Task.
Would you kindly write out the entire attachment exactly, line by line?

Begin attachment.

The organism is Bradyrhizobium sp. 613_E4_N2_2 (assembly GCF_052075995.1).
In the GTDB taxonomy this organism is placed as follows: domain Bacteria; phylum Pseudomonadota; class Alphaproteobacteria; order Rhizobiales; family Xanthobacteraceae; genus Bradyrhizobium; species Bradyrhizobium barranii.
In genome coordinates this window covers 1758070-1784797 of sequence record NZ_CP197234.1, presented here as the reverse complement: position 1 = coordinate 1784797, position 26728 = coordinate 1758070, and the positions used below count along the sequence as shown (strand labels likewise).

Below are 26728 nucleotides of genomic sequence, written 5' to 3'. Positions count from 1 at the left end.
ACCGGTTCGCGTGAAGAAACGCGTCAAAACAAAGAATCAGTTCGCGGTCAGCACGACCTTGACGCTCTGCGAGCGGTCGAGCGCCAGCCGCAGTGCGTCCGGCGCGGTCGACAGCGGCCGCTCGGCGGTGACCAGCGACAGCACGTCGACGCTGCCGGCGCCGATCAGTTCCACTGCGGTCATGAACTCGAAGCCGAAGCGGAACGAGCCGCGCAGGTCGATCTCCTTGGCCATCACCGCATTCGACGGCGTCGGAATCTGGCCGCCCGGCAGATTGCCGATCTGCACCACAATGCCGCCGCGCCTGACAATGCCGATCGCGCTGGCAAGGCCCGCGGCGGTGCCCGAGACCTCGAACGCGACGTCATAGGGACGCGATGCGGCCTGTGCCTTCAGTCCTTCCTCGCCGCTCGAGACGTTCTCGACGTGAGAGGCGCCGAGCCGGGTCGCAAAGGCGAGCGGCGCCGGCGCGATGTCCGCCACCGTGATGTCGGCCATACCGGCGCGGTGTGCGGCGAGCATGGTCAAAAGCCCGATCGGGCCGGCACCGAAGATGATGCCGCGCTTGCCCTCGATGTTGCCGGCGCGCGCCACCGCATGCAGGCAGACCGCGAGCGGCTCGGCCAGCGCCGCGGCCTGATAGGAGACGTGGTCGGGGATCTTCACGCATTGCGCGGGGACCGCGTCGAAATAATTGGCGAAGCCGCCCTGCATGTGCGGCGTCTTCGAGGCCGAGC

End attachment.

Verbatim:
The organism is Bradyrhizobium sp. 613_E4_N2_2 (assembly GCF_052075995.1).
In the GTDB taxonomy this organism is placed as follows: domain Bacteria; phylum Pseudomonadota; class Alphaproteobacteria; order Rhizobiales; family Xanthobacteraceae; genus Bradyrhizobium; species Bradyrhizobium barranii.
In genome coordinates this window covers 1758070-1784797 of sequence record NZ_CP197234.1, presented here as the reverse complement: position 1 = coordinate 1784797, position 26728 = coordinate 1758070, and the positions used below count along the sequence as shown (strand labels likewise).

Below are 26728 nucleotides of genomic sequence, written 5' to 3'. Positions count from 1 at the left end.
ACCGGTTCGCGTGAAGAAACGCGTCAAAACAAAGAATCAGTTCGCGGTCAGCACGACCTTGACGCTCTGCGAGCGGTCGAGCGCCAGCCGCAGTGCGTCCGGCGCGGTCGACAGCGGCCGCTCGGCGGTGACCAGCGACAGCACGTCGACGCTGCCGGCGCCGATCAGTTCCACTGCGGTCATGAACTCGAAGCCGAAGCGGAACGAGCCGCGCAGGTCGATCTCCTTGGCCATCACCGCATTCGACGGCGTCGGAATCTGGCCGCCCGGCAGATTGCCGATCTGCACCACAATGCCGCCGCGCCTGACAATGCCGATCGCGCTGGCAAGGCCCGCGGCGGTGCCCGAGACCTCGAACGCGACGTCATAGGGACGCGATGCGGCCTGTGCCTTCAGTCCTTCCTCGCCGCTCGAGACGTTCTCGACGTGAGAGGCGCCGAGCCGGGTCGCAAAGGCGAGCGGCGCCGGCGCGATGTCCGCCACCGTGATGTCGGCCATACCGGCGCGGTGTGCGGCGAGCATGGTCAAAAGCCCGATCGGGCCGGCACCGAAGATGATGCCGCGCTTGCCCTCGATGTTGCCGGCGCGCGCCACCGCATGCAGGCAGACCGCGAGCGGCTCGGCCAGCGCCGCGGCCTGATAGGAGACGTGGTCGGGGATCTTCACGCATTGCGCGGGGACCGCGTCGAAATAATTGGCGAAGCCGCCCTGCATGTGCGGCGTCTTCGAGGCCGAGC